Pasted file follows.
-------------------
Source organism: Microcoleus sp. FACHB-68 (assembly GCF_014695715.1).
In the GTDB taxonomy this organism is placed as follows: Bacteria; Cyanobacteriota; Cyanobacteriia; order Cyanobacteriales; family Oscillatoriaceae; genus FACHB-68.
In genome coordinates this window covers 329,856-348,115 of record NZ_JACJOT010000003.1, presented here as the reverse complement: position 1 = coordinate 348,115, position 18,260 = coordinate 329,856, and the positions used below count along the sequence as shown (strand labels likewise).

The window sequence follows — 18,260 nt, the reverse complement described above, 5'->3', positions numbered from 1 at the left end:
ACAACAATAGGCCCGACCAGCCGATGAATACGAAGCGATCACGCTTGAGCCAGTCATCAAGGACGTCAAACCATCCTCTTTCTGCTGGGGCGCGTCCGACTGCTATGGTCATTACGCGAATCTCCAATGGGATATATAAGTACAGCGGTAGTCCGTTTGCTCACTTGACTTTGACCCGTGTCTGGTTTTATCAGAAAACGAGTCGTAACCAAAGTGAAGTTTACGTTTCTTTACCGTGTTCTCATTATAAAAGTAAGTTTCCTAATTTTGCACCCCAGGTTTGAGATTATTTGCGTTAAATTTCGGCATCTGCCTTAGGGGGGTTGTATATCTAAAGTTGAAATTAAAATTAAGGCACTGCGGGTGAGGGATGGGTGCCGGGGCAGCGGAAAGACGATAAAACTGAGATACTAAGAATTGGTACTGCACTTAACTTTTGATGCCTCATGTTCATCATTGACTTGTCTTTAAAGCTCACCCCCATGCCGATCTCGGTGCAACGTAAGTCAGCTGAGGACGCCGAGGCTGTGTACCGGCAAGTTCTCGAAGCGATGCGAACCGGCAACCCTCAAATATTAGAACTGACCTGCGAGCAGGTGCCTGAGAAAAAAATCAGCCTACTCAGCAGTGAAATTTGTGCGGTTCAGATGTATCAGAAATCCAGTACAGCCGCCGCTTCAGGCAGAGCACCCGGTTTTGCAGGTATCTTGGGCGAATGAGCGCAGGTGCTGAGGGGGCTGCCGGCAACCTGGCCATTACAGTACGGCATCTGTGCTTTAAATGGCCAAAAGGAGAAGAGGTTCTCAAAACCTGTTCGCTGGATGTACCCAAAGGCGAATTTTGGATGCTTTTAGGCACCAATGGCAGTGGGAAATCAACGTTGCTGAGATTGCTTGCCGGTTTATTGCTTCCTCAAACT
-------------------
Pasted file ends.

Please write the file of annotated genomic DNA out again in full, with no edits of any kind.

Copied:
Source organism: Microcoleus sp. FACHB-68 (assembly GCF_014695715.1).
In the GTDB taxonomy this organism is placed as follows: Bacteria; Cyanobacteriota; Cyanobacteriia; order Cyanobacteriales; family Oscillatoriaceae; genus FACHB-68.
In genome coordinates this window covers 329,856-348,115 of record NZ_JACJOT010000003.1, presented here as the reverse complement: position 1 = coordinate 348,115, position 18,260 = coordinate 329,856, and the positions used below count along the sequence as shown (strand labels likewise).

The window sequence follows — 18,260 nt, the reverse complement described above, 5'->3', positions numbered from 1 at the left end:
ACAACAATAGGCCCGACCAGCCGATGAATACGAAGCGATCACGCTTGAGCCAGTCATCAAGGACGTCAAACCATCCTCTTTCTGCTGGGGCGCGTCCGACTGCTATGGTCATTACGCGAATCTCCAATGGGATATATAAGTACAGCGGTAGTCCGTTTGCTCACTTGACTTTGACCCGTGTCTGGTTTTATCAGAAAACGAGTCGTAACCAAAGTGAAGTTTACGTTTCTTTACCGTGTTCTCATTATAAAAGTAAGTTTCCTAATTTTGCACCCCAGGTTTGAGATTATTTGCGTTAAATTTCGGCATCTGCCTTAGGGGGGTTGTATATCTAAAGTTGAAATTAAAATTAAGGCACTGCGGGTGAGGGATGGGTGCCGGGGCAGCGGAAAGACGATAAAACTGAGATACTAAGAATTGGTACTGCACTTAACTTTTGATGCCTCATGTTCATCATTGACTTGTCTTTAAAGCTCACCCCCATGCCGATCTCGGTGCAACGTAAGTCAGCTGAGGACGCCGAGGCTGTGTACCGGCAAGTTCTCGAAGCGATGCGAACCGGCAACCCTCAAATATTAGAACTGACCTGCGAGCAGGTGCCTGAGAAAAAAATCAGCCTACTCAGCAGTGAAATTTGTGCGGTTCAGATGTATCAGAAATCCAGTACAGCCGCCGCTTCAGGCAGAGCACCCGGTTTTGCAGGTATCTTGGGCGAATGAGCGCAGGTGCTGAGGGGGCTGCCGGCAACCTGGCCATTACAGTACGGCATCTGTGCTTTAAATGGCCAAAAGGAGAAGAGGTTCTCAAAACCTGTTCGCTGGATGTACCCAAAGGCGAATTTTGGATGCTTTTAGGCACCAATGGCAGTGGGAAATCAACGTTGCTGAGATTGCTTGCCGGTTTATTGCTTCCTCAAACT